Can the countries from this part of Asia walk in the footsteps of Ireland?
Mera azm itna bulund hae, Parae sholon se dar nahin.
Mujhe dar hae tu atish e gul se hae, Ye kahin chaman ko jala na dein
(my confidence in self is strong, I’m unafraid of foreign flames
I’m scared those sparks may ignite, that in the blossom’s bosom lay )
— Shakeel Badayuni’s couplet which was very dear to Salman Taseer who was assassinated by Islamists
Know Meilana, a 44-year-old ethnic Chinese Buddhist from Indonesia, whose conviction under Indonesia’s controversial blasphemy laws, caused an uproar in the country, merely few months ago. The only ‘offence’ registered against her was that this woman from Sumatra had merely complained about ‘the volume of adzan or call to prayer, from her local mosque’. Her complaint was considered ‘blasphemous’ and even triggered an anti-Chinese riot in which several Buddhist temples were burnt.
(Read the full article here : https://www.newsclick.in/time-dump-blasphemy-laws)
Guest Post by Karthik Venkatesh
Pakistan was created as a homeland for the sub-continent’s Muslims and yet, even before it had formally taken birth, its founder in a famous speech delivered on August 11, 1947 stated his intention to establish a secular nation where religion would be relegated to the private sphere and the public discourse would be given to pressing development issues. Jinnah’s first cabinet consisted of an Ahmadi (considered by orthodox Muslims as a heretical sect), Sir Zafarullah Khan and Jogendranath Manadal, a Hindu from East Pakistan. Jinnah himself was a Shia while the majority of Pakistan’s Muslims were Sunnis. Roughly one-quarter of Pakistan was non-Muslim at the time of independence and secularism seemed a realistic option. Also, Jinnah’s actions appeared to imply that it would actually be practised. But events proved otherwise.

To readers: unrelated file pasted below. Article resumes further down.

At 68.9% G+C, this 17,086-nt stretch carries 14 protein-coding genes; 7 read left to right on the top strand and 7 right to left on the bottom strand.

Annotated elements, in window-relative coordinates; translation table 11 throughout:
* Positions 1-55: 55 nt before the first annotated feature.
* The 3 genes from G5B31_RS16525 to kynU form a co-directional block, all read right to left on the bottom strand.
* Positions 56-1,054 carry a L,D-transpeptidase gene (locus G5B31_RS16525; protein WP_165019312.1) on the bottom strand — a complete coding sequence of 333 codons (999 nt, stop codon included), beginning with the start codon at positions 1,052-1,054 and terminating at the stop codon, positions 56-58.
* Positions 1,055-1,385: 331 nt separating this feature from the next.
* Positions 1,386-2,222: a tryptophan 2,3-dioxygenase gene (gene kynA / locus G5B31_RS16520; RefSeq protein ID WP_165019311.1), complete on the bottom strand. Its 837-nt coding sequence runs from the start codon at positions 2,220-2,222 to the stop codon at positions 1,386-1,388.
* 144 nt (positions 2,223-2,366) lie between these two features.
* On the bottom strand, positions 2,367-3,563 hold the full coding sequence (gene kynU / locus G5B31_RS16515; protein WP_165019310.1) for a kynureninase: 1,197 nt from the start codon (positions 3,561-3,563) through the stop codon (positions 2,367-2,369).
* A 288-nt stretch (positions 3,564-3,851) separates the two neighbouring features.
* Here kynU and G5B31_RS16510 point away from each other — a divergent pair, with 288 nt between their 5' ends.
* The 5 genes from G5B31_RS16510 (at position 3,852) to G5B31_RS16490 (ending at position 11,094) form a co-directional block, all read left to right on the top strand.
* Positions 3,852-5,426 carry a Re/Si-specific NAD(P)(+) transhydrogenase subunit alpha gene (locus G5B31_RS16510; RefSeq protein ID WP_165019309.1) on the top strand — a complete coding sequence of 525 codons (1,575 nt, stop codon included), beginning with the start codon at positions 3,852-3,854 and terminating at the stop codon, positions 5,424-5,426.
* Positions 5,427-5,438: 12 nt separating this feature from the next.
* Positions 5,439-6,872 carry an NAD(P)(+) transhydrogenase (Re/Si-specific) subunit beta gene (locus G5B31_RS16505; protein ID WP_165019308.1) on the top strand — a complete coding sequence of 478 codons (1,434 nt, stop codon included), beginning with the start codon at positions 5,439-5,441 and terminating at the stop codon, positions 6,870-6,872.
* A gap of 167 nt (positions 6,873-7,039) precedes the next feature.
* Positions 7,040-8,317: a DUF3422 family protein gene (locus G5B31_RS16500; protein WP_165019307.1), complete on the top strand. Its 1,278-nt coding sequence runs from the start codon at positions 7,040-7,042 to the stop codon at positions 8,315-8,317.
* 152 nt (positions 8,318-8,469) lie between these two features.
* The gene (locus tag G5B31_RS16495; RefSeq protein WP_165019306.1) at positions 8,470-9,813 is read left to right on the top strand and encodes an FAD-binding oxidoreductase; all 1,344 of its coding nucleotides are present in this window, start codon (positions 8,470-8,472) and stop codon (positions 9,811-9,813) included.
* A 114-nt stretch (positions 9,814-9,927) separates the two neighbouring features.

During Jinnah’s time itself, as Ispahani adeptly documents, an unhealthy nexus had begun to develop between politicians and extremist religious groups. His death in 1948 merely served to accentuate this process. In March 1949, PM Liaquat Ali Khan moved the Objectives Resolution in the Constituent Assembly which set the tone for the Islamisation of Pakistan. Continue reading A Review of Purifying the Land of the Pure – Pakistan’s Religious Minorities : Guest Post by Karthik Venkatesh
In neighbouring Pakistan, an Islamic cleric recently accused a young Christian girl, Rimsha Masih, of blasphemy, a charge punishable by life imprisonment. He said she had burnt some pages that contained verses from the Quran. The 14 year old girl hails from a poor family and suffers from Down’s Syndrome. An eyewitness to the event showed courage and told a magistrate the truth: it was the Muslim cleric who had put those burnt pages in Rimsha’s bag. The cleric has been arrested and is set, in turn, to be charged with blasphemy.
I have been thinking about the incident. Insulting somebody’s religion is bad. It may cause offence. Often it is intended to cause offence. If somebody insults Islam, by doing things like burning pages containing verses from the Quran, it is bound to outrage a Muslim. Continue reading When the pseudo-sentiments of the pseudo-religious are pseudo-hurt
Have you ever wondered?
Why does our media get so worked up when someone in Pakistan is accused of or convicted for blasphemy but is not overly perturbed when someone is charged with or convicted for Sedition in India?